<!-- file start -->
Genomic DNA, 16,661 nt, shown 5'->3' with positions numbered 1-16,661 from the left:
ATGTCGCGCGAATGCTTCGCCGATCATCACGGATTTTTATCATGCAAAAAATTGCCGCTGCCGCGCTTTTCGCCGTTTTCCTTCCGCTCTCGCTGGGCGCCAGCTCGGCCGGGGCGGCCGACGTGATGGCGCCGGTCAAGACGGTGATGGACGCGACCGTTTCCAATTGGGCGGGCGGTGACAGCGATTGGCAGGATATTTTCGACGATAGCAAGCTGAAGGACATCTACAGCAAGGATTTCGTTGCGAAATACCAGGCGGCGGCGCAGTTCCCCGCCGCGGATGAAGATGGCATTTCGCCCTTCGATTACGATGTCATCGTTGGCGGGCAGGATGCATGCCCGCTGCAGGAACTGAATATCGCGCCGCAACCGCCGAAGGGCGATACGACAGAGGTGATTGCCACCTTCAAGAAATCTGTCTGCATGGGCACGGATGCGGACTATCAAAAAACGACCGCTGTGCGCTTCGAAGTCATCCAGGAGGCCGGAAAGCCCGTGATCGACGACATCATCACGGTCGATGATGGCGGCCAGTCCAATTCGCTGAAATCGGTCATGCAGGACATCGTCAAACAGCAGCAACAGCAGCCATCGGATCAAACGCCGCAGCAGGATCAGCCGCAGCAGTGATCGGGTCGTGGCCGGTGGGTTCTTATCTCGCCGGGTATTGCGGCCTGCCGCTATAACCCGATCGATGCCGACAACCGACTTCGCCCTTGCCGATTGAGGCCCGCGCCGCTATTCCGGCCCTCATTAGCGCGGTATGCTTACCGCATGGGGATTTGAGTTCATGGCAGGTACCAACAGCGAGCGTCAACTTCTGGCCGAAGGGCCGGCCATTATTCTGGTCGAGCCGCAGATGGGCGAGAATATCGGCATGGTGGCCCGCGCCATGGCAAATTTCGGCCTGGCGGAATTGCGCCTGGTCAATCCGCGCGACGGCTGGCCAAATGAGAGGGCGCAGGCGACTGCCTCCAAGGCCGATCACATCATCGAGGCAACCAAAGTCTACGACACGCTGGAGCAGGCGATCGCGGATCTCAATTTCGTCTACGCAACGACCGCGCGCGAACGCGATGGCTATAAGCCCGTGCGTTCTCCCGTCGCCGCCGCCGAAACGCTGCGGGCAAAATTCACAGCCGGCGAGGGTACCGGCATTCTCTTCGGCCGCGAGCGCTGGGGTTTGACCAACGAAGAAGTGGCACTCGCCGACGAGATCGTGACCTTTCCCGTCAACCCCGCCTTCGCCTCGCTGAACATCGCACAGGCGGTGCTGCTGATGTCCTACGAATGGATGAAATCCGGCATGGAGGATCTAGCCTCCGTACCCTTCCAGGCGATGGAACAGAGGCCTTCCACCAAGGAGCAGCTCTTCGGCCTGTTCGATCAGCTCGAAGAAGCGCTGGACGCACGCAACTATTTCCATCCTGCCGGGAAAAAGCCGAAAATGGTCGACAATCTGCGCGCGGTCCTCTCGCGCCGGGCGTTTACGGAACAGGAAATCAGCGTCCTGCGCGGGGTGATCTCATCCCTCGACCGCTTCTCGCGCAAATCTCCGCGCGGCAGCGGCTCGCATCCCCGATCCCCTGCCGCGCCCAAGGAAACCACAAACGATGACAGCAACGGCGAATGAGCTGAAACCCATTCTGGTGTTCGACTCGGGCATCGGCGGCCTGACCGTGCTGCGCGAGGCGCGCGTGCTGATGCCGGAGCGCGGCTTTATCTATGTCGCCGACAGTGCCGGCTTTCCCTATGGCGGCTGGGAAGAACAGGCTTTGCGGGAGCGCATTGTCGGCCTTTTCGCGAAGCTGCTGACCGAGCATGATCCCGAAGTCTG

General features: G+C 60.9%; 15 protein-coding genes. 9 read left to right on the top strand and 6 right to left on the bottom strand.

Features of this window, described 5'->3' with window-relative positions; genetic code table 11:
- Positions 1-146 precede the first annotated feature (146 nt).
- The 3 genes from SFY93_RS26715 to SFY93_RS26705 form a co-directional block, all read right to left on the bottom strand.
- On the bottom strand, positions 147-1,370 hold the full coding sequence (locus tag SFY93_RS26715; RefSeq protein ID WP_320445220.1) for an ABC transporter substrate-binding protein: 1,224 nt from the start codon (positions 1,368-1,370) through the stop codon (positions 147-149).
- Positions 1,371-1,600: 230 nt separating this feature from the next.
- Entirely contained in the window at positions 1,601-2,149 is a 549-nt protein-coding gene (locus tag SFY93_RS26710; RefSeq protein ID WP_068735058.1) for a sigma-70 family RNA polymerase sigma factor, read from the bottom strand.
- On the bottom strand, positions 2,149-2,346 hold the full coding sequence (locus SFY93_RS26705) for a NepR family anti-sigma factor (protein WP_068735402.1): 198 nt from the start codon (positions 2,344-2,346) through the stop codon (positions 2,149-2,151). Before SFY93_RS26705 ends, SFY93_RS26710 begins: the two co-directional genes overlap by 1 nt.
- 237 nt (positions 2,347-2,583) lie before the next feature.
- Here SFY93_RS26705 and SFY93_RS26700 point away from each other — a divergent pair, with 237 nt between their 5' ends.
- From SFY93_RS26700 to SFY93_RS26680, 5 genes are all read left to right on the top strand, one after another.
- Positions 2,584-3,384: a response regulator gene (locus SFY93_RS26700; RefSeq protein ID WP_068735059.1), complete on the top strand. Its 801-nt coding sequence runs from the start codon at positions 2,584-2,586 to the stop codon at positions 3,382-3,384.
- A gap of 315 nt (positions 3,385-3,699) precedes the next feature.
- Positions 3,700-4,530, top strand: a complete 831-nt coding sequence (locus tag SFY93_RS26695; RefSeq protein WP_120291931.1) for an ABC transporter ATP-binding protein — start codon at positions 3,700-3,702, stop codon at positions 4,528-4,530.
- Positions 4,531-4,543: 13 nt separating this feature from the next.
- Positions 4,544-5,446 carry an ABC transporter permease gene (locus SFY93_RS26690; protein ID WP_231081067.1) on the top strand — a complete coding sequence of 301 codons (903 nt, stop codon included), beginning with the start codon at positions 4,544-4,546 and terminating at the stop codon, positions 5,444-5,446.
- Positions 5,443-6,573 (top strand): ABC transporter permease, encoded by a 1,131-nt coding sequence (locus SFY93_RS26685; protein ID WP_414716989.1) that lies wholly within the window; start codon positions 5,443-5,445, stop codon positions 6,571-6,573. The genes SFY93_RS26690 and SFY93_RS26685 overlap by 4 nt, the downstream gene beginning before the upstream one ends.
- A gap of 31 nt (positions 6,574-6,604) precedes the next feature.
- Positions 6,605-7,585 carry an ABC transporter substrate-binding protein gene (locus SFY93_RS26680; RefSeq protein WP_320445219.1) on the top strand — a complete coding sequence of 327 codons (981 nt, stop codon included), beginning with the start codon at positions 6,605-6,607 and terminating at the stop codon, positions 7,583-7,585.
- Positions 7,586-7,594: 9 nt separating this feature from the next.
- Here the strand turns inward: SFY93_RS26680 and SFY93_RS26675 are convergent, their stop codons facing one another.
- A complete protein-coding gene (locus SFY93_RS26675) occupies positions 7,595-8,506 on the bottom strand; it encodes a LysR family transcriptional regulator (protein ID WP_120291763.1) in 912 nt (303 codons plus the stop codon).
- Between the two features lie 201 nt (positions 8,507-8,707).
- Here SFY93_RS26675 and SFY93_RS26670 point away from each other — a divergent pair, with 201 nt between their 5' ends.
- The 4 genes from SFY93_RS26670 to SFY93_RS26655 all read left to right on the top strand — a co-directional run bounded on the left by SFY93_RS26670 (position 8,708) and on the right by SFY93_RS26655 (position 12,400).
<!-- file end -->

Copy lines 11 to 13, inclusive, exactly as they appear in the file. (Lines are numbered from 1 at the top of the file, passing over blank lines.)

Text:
- 237 nt (positions 2,347-2,583) lie before the next feature.
- Here SFY93_RS26705 and SFY93_RS26700 point away from each other — a divergent pair, with 237 nt between their 5' ends.
- From SFY93_RS26700 to SFY93_RS26680, 5 genes are all read left to right on the top strand, one after another.